The shoes came by post inside a box stuffed inside another box, those cardboard walls covered with corporate logos and shipping labels. Derek tore through the packaging tape with a knife and pulled the unworn leather into the open air. The scent wafted into his nose, and Derek let it linger a moment before he kicked off his old shoes. Then, he set his new shoes on the floor and stuffed his feet inside them.
He’d been saving all summer for these. A little each paycheck, like his parents said. It made all those nights bagging beer and chips for half-drunk customers worth the trouble. Besides, all that was in the past. He wiggled his toes inside his new shoes.
This was the future he’d been waiting for.
His feet almost sighed as he started toward the kitchen, the fresh soles pressing up against the ball, arch, and heel of his foot. It was a foreign shoe, not yet accustomed to his weight, his gait, his life experience — what little experience he had, anyway.
“That’s a good lookin’ pair,” his mother when he walked in. “Who got these for you?”
“I did,” Derek said.
She looked at him and smile, the grin bright across her face. “You been saving like we told you, huh?”
His mother walked over and crushed him in a hug. “That’s my boy! Now run and go show your father! He’ll want to see what you bought. Marcus!”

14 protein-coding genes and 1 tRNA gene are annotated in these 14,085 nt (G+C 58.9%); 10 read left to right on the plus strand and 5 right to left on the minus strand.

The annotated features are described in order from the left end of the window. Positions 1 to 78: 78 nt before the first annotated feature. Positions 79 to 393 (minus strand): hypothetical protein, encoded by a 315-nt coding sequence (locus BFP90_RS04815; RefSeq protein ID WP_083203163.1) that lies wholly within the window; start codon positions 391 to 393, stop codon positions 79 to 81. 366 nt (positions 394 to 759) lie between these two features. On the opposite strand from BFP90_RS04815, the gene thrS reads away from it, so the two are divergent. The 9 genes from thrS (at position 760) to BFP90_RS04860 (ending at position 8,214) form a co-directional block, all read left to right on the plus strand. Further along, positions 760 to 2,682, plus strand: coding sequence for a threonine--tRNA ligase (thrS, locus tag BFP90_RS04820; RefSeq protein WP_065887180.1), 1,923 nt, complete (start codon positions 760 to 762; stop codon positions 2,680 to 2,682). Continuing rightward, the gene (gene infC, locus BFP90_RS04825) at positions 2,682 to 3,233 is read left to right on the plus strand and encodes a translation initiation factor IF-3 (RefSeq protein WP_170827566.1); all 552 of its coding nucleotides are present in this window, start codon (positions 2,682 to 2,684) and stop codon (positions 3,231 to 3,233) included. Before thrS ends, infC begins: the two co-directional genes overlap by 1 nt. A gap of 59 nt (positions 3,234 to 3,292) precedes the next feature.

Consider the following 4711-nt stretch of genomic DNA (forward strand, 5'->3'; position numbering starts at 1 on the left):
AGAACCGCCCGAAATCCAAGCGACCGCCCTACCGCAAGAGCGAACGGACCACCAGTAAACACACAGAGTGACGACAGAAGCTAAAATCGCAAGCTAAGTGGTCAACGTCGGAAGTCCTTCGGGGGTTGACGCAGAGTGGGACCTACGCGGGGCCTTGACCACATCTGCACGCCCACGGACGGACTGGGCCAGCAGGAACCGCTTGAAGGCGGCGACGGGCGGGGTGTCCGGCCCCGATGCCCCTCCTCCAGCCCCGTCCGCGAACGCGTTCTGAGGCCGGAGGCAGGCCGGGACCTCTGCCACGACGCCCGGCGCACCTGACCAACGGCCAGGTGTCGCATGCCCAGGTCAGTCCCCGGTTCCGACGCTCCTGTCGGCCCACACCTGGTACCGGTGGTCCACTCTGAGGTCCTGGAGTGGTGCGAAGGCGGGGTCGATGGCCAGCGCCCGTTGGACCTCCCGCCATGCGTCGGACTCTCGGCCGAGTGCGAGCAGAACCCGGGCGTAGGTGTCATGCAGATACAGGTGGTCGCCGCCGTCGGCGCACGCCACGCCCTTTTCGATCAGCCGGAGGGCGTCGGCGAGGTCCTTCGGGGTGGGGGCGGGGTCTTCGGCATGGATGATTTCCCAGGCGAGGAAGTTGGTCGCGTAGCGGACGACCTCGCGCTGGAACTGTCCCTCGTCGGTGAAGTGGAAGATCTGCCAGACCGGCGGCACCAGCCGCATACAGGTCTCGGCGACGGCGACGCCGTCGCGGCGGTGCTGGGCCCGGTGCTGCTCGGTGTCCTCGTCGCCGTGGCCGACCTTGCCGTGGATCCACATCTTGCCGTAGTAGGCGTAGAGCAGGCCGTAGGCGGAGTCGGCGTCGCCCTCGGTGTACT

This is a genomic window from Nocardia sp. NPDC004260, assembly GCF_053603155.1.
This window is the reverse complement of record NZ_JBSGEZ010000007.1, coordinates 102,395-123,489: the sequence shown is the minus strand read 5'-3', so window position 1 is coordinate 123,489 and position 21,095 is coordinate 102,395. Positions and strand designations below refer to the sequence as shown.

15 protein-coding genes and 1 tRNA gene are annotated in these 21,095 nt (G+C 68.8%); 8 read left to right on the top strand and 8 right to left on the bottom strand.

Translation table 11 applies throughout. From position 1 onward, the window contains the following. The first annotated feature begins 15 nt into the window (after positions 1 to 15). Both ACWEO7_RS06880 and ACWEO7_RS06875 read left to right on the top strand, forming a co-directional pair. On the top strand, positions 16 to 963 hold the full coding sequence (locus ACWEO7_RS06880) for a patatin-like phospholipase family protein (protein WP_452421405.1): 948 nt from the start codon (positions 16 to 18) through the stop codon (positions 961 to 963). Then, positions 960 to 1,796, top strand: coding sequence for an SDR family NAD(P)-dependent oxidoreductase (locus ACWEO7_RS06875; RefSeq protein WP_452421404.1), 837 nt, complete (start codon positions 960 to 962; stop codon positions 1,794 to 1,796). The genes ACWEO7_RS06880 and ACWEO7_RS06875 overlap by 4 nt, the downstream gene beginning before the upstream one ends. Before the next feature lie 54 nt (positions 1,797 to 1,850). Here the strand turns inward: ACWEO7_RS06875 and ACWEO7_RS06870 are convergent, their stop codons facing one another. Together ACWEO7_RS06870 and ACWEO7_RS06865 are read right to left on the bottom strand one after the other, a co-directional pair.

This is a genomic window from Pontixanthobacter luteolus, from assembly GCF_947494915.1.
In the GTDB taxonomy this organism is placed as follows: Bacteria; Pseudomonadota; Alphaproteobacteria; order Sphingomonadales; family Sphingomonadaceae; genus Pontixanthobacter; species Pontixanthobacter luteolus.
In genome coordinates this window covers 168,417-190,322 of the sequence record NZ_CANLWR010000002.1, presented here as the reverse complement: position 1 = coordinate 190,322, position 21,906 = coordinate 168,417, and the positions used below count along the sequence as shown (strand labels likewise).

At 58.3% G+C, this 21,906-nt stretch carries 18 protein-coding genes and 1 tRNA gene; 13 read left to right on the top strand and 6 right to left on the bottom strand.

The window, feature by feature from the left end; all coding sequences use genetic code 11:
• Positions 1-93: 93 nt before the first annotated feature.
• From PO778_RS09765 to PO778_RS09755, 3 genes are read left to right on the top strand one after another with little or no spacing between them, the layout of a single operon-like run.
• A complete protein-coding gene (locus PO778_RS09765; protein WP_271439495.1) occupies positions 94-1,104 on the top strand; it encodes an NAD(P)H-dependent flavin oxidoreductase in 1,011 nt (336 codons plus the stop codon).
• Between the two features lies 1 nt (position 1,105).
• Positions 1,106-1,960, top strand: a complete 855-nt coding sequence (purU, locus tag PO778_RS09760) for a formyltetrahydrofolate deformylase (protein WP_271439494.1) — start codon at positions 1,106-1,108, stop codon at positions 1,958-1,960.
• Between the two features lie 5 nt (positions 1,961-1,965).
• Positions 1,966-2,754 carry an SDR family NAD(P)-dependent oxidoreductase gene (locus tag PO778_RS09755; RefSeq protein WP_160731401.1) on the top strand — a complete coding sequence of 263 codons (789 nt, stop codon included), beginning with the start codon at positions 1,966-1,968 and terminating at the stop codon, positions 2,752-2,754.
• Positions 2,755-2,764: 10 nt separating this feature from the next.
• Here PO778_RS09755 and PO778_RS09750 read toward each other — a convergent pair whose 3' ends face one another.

Her voice echoed down the hall.
“Yeah?” came the reply.
“Derek’s got something to show you!”
“Oh? Send him down!”
Derek swallowed. “What if he don’t like them?” he asked.
His mother gave him a look. “Do you like them?”
“Then so what if he don’t,” she said. “It’s your money. You saved it, and you bought something you liked. But you should still show him. Go on, now.”
Those new shoes thumped down the hallway toward his father’s office. A nervous air lingered outside his father’s closed door. Derek recalled the discussions they’d had about money: How money was always tight and that Derek shouldn’t be off buying pointless things, especially if he could make due with what he already had.
For all the hours he spent standing in his old shoes, he figured that a new pair might make his job more comfortable. But would his father see it that way? Derek didn’t know.
He knocked once and pushed open the door. His father, hunched over a desk, was studying a sheet of paper. His glasses balanced on the tip of his nose, as if they might slide off at any time. When Derek walked in, he snatched them off and set them on the desktop.
“What’d you want to show me?” he said.
Derek pointed toward the floor and smiled. His father followed his eyes. When he saw the shoes, his frowned deepened. Derek braced for the worst, but then his father gave a slow, appraising nod.
“New shoes?” he said.
Derek swallowed, waiting.
His father looked them over, then looked up at him — and smiled. “Lookin’ sharp, son. Lookin’ mighty sharp.”